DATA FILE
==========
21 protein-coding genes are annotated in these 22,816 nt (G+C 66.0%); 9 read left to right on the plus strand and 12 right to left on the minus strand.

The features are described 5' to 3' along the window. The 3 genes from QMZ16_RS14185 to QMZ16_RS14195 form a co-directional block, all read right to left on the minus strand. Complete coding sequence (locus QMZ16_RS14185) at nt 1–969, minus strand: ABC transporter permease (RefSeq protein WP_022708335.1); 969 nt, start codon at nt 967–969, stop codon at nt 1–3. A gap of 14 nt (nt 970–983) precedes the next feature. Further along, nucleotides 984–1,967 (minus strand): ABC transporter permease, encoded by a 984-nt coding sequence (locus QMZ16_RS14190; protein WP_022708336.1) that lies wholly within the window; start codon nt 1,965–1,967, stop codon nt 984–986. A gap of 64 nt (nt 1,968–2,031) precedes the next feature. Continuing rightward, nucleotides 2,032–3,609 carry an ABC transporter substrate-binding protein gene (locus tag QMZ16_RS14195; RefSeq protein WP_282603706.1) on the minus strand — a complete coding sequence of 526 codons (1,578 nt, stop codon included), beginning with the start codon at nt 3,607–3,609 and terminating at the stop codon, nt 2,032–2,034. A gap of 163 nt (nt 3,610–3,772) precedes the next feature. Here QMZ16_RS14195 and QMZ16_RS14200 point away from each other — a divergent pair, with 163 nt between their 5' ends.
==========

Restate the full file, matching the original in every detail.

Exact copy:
21 protein-coding genes are annotated in these 22,816 nt (G+C 66.0%); 9 read left to right on the plus strand and 12 right to left on the minus strand.

The features are described 5' to 3' along the window. The 3 genes from QMZ16_RS14185 to QMZ16_RS14195 form a co-directional block, all read right to left on the minus strand. Complete coding sequence (locus QMZ16_RS14185) at nt 1–969, minus strand: ABC transporter permease (RefSeq protein WP_022708335.1); 969 nt, start codon at nt 967–969, stop codon at nt 1–3. A gap of 14 nt (nt 970–983) precedes the next feature. Further along, nucleotides 984–1,967 (minus strand): ABC transporter permease, encoded by a 984-nt coding sequence (locus QMZ16_RS14190; protein WP_022708336.1) that lies wholly within the window; start codon nt 1,965–1,967, stop codon nt 984–986. A gap of 64 nt (nt 1,968–2,031) precedes the next feature. Continuing rightward, nucleotides 2,032–3,609 carry an ABC transporter substrate-binding protein gene (locus tag QMZ16_RS14195; RefSeq protein WP_282603706.1) on the minus strand — a complete coding sequence of 526 codons (1,578 nt, stop codon included), beginning with the start codon at nt 3,607–3,609 and terminating at the stop codon, nt 2,032–2,034. A gap of 163 nt (nt 3,610–3,772) precedes the next feature. Here QMZ16_RS14195 and QMZ16_RS14200 point away from each other — a divergent pair, with 163 nt between their 5' ends.